Heather Montgomery had the upcoming spring semester at Clemson University all planned out. The college sophomore secured an internship with a Maryland-based print company in March 2012, putting her well on her way to fulfilling a degree requirement mandated by the university’s Graphic Communications program of completing two internships.
The internships could be either paid or unpaid, and interns are required to work full-time — 40 hours each week. The company she planned to work for would pay her $10 an hour and provide her with housing, she told Red Alert Politics.
But the Clemson student received an email in October saying her internship had been cancelled — because of Obamacare.
“I have some bad news,” the email stated. The program’s internship coordinator “brought up some issues to the employers at [Clemson's job fair] about Obamacare. With the current uneasy state of what is going on with the government and what wasn’t foreseen by [the company], there is a chance that we may have to suspend our internship program temporarily to avoid a $7,000 fee.
“Since there is no clause about internships, we are not sure what to do,” the email continues. “… I will keep you updated when we know what is going on with the ACA. Sorry about this inconvenience, as it was very unexpected.”
It’s an unforeseen consequence of Obamacare’s employer mandate and a subject neither the Internal Revenue Service nor the Department of Health and Human Services has broached, at least not publicly. Many interns work more than 30 hours each week, and if they’re completed during the fall or spring semesters, interns work a minimum of 90 days. Under the employer mandate, they’re considered full-time employees, and companies are therefore required to provide them with health insurance.
According to Sarah Swinehart, communications director for the House Ways and Means Committee, paid interns are considered employees, and companies would therefore have to cover them under the employer mandate.
After the Affordable Care Act was passed by Congress in 2010, the IRS released more than 18 pages of regulations specifically to help employers determine the difference between part-time and full-time employees, and whether or not they would be required to provide workers with health insurance.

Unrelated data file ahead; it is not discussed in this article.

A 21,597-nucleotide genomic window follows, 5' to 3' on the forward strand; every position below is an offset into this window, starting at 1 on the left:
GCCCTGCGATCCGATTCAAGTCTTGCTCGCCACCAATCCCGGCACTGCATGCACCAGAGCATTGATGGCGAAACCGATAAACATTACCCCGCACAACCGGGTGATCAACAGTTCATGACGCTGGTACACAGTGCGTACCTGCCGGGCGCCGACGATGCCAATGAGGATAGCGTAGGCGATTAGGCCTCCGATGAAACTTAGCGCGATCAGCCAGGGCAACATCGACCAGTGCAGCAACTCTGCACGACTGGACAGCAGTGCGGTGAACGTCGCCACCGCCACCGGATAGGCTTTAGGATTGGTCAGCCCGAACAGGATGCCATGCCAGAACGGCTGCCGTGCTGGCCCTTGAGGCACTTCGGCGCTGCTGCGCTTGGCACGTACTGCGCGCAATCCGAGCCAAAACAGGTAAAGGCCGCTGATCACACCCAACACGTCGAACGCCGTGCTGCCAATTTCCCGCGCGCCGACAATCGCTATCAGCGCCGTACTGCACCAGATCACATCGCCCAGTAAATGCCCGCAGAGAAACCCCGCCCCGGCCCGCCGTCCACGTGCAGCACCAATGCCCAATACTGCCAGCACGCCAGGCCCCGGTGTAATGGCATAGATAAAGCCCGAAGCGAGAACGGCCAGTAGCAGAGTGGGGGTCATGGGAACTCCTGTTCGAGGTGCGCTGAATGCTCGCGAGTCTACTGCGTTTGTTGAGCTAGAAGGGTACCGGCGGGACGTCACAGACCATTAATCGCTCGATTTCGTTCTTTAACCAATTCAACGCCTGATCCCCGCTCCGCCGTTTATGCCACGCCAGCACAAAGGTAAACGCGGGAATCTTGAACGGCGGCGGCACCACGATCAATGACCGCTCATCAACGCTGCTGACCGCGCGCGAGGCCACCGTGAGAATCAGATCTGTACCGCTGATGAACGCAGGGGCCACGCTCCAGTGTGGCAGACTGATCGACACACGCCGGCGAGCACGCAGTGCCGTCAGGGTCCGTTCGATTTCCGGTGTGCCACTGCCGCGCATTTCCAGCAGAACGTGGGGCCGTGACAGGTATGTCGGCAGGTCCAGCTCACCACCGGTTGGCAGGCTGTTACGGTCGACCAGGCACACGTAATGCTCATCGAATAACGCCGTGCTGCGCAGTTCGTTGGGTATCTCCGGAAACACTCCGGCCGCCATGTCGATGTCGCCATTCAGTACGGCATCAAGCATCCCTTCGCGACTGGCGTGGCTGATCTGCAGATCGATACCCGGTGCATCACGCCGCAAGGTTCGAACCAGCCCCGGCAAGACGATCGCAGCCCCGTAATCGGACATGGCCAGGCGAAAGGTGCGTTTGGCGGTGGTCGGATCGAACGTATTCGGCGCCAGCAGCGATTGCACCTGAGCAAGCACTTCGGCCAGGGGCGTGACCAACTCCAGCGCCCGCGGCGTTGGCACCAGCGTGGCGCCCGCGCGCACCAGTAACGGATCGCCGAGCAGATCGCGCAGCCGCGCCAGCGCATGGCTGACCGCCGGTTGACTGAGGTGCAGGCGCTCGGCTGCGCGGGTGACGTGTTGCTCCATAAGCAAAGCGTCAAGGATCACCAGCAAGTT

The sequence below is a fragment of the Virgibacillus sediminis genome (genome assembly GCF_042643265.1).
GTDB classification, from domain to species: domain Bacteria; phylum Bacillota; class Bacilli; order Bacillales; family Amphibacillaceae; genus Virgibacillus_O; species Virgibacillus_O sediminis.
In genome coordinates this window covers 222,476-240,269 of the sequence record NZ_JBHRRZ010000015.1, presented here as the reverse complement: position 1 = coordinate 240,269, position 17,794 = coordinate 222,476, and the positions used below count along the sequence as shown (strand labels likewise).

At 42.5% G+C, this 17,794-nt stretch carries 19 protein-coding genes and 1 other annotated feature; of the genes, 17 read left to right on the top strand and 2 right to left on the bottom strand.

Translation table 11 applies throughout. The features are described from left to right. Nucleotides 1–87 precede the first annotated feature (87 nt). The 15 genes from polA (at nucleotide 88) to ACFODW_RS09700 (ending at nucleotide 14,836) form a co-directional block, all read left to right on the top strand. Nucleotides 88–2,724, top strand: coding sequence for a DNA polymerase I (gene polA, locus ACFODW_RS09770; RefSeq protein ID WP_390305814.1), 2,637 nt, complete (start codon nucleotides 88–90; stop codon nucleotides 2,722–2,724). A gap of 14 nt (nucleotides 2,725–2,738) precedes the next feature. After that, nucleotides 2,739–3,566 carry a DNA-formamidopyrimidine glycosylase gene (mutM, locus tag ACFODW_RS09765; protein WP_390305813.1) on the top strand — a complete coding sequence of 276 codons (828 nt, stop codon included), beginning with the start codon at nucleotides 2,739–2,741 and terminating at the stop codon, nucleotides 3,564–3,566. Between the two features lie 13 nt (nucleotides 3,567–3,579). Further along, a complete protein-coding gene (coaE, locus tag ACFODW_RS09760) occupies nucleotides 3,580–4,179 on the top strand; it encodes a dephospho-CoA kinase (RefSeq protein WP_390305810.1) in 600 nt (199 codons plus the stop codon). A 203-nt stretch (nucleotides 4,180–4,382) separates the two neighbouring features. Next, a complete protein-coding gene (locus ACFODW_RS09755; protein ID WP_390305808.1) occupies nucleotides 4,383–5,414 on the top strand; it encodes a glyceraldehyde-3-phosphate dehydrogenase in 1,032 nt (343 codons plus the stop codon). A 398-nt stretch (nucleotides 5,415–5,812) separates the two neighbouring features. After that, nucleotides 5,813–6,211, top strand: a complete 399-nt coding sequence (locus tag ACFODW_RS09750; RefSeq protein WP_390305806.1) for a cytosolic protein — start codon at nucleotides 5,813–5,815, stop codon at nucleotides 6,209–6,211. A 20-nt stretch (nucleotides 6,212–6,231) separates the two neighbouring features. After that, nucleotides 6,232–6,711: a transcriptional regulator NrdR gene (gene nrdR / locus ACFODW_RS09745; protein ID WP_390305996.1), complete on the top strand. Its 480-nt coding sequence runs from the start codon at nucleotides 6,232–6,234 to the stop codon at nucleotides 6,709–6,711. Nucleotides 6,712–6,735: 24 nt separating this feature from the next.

According to the document, some employees are exempt from receiving coverage because of a labor statute called the safe harbor exemption. The provision includes seasonal and agricultural workers, and the IRS uses the example of a ski instructor. But interns are neither included nor defined in the exception.
“Seasonal right now, according to the IRS, is agricultural seasonal workers or holiday retail,” Robert Olson, a San Diego-based labor attorney, said.
Olson added he has not seen interns categorized yet, “and the only way interns have been classified is through that Supreme Court opinion and the Department of Labor’s opinion. And if you don’t meet those qualifications, then you’re considered an employee.”
The Department of Labor classification mentioned by Olson is in reference to a six-pronged test to work as an unpaid intern.
To be deemed full-time, the IRS states employees must work more than 30 hours each week for 120 days. Those days, however, do not have to be consecutive but must be within 360 days. And for some interns, including Montgomery, internships last beyond that time frame.
At General Electric, for example, interns work more than 30 hours each week. The program is offered in the fall, spring and summer semesters, and some stay on for consecutive terms — even working as long seven months. The company, a spokeswoman told Red Alert, has not yet broached the topic of healthcare for their interns.
Edmund Haislmaier, a healthcare policy expert at The Heritage Foundation, said interns generally would qualify for the safe harbor exception. But he, too, said the agency has not yet included them.
This uncertainty, Haislmaier said, is one of many surrounding the employer mandate and an aspect of why it was delayed.
“The proposed rule on the employer mandate of Jan. 2, 2013 does not specifically address how paid interns are to be treated for purposes of the employer mandate,” he wrote in an email. “The Administration has not yet issued a final rule that will, presumably, [be] addressing this and other issues relating to the employer mandate.”
Neither the IRS nor HHS returned Red Alert’s request for comment.
Olson, though, said this issue also affects companies that employ less than 50 workers and take on paid interns, too.
“The more unchartered territory is those that are on the cusp, the 50-employee cusp,” he said. “They’re going to be more cautious in creating an internship program.”
If paid interns do, indeed, qualify for coverage under the employer mandate, companies may think twice before taking on a number that would push them over the 50-employee threshold.
The Obama administration has more than a year before the employer mandate takes effect, but Olson noted the issue of providing paid employees health insurance is not one many companies are aware of.
“They haven’t thought of it yet,” he said. “They only know as much as what the media might put out but don’t know how they will be affected. … It’s just a matter of being aware and trying to keep up with what’s coming up from the government.”
Montgomery, in the meantime, said Clemson University is looking into altering its internship requirements in anticipation of the employer mandate’s regulations. The university did not return Red Alert’s request for comment.
But until 2015, all companies can do is wait.